Anheuser-Busch accepted a bid from InBev five years ago this week

Anheuser-Busch accepted a bid from InBev five years ago this week

Five years ago this month, the global beer world changed forever. After a shorter-than-anticipated period of wrangling, US brewer Anheuser-Busch accepted a US$52bn takeover bid from Belgium brewer InBev, thus creating the world's biggest brewer.

This seismic deal would not have seemed possible earlier in the decade: Here was a patriotic, 150-year-old US family company with its self-styled 'King of Beers' brand Budweiser; what chances that it would be taken over by a European group?

But, it happened.

As just-drinks noted in its Noughties' round-up, in 2003, InterBrew, as it was then known, had only Stella Artois as a global brand. However, its capture of Brazil's AmBev in 2004 transformed the company, renamed InBev, paving the way for its bid for A-B.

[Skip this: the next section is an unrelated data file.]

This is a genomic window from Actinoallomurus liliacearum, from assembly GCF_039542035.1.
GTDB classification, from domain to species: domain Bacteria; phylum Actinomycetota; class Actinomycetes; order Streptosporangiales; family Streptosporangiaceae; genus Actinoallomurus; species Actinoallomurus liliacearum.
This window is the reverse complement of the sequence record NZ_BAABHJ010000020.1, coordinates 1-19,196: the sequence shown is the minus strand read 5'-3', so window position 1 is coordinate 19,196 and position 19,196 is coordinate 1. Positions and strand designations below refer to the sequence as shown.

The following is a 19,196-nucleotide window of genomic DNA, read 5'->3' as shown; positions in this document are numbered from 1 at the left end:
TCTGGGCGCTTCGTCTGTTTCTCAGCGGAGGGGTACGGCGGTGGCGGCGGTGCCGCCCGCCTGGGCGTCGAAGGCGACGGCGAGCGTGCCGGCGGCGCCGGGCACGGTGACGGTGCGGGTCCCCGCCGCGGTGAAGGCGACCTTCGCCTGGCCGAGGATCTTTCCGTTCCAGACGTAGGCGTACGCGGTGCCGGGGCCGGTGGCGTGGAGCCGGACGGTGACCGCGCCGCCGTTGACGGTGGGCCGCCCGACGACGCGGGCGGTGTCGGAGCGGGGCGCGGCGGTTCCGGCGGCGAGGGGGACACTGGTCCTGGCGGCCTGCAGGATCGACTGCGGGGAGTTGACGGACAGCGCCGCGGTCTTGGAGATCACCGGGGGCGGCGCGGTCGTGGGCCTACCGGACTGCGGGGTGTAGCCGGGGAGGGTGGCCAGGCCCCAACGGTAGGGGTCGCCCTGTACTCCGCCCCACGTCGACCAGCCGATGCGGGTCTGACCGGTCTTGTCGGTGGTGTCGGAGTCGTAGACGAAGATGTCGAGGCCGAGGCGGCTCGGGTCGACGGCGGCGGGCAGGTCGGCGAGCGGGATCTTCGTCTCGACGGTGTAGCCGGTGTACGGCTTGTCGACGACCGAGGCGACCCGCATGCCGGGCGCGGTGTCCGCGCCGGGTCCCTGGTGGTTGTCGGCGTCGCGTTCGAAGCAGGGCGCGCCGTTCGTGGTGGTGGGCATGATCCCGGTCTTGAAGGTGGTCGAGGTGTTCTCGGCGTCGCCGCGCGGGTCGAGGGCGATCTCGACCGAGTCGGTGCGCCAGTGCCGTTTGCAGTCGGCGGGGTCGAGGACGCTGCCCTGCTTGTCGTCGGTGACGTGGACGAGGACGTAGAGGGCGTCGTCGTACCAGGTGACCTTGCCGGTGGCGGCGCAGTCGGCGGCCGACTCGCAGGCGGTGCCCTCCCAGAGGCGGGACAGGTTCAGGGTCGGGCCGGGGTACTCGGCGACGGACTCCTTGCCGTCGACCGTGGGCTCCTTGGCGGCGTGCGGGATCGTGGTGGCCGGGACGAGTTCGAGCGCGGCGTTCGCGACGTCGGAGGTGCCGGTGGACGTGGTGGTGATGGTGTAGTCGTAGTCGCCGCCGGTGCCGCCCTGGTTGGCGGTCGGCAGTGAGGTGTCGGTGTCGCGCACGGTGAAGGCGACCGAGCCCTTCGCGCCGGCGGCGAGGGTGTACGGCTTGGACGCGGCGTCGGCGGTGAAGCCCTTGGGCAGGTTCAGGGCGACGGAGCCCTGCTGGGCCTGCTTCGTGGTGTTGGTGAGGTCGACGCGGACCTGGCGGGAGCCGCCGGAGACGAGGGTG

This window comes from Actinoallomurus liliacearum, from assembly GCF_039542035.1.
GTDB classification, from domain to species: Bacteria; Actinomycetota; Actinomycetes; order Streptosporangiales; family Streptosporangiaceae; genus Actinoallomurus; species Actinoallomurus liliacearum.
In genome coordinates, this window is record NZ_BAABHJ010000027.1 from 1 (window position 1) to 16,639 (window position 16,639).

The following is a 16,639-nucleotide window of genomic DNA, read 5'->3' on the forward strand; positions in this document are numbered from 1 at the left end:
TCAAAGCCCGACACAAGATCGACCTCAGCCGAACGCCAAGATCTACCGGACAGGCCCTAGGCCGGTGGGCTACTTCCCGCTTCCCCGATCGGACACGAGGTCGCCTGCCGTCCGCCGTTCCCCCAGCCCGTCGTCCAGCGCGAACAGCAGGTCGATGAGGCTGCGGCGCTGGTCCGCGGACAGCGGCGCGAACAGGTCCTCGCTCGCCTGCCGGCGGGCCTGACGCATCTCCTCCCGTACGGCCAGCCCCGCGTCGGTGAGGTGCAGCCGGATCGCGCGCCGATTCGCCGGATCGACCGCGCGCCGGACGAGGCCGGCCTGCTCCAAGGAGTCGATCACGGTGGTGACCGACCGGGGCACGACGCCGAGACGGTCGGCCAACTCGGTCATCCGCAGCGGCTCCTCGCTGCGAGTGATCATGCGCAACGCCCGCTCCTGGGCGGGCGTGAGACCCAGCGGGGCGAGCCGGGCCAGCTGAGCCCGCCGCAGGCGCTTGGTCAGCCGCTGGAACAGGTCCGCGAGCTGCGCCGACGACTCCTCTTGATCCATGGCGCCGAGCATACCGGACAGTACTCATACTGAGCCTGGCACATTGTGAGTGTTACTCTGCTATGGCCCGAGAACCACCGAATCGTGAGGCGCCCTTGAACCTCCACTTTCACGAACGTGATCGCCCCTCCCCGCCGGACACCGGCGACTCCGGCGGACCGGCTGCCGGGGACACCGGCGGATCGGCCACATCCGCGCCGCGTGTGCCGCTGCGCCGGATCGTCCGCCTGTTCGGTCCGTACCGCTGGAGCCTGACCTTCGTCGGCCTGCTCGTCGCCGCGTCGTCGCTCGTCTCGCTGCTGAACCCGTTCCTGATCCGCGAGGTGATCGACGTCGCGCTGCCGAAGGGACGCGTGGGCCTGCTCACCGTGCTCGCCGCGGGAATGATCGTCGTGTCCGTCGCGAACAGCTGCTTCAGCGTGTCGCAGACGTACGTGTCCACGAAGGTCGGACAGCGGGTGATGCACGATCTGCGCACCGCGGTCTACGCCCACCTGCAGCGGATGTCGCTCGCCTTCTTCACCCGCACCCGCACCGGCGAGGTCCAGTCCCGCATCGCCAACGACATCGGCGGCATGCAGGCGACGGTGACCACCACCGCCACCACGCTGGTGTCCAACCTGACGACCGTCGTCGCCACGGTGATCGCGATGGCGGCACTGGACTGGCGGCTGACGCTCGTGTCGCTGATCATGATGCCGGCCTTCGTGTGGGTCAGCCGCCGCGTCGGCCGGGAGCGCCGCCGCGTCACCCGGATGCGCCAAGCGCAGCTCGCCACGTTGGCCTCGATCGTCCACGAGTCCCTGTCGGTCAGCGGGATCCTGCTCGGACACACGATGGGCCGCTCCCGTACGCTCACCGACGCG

Despite objections from many quarters, including US senators, mayors and would-be presidents - not to mention the 'Save our Bud' bumper stickers, the deal was eventually completed in November 2008

Since then Anheuser-Busch InBev has cemented its positon as the world's biggest brewer. Cleverly, the company has managed to maintain Budweiser as an iconic American brand, even though its owned by a company headquartered in Belgium. 

As just-drinks' editor, Olly Wehring, noted at the time this scale of consolidation in the brewing world appeared to have peaked in 2008 with Heineken and Carlsberg's takeover of Scottish & Newcastle adding to the flurry of M&A activity. 

But in the last 12 months, with Heineken's swoop for Asia Pacific Breweries and A-B InBev paying US$20bn for its old foes, now friends, Modelo, the brewing merger wheel has once again begun to turn. 

Meanwhile, talk of another brewing "mega-merger" between A-B InBev and SABMiller rumbles on. But, we may have to wait some time as the Budweiser brewer gets its head round its shiny new Mexican prize.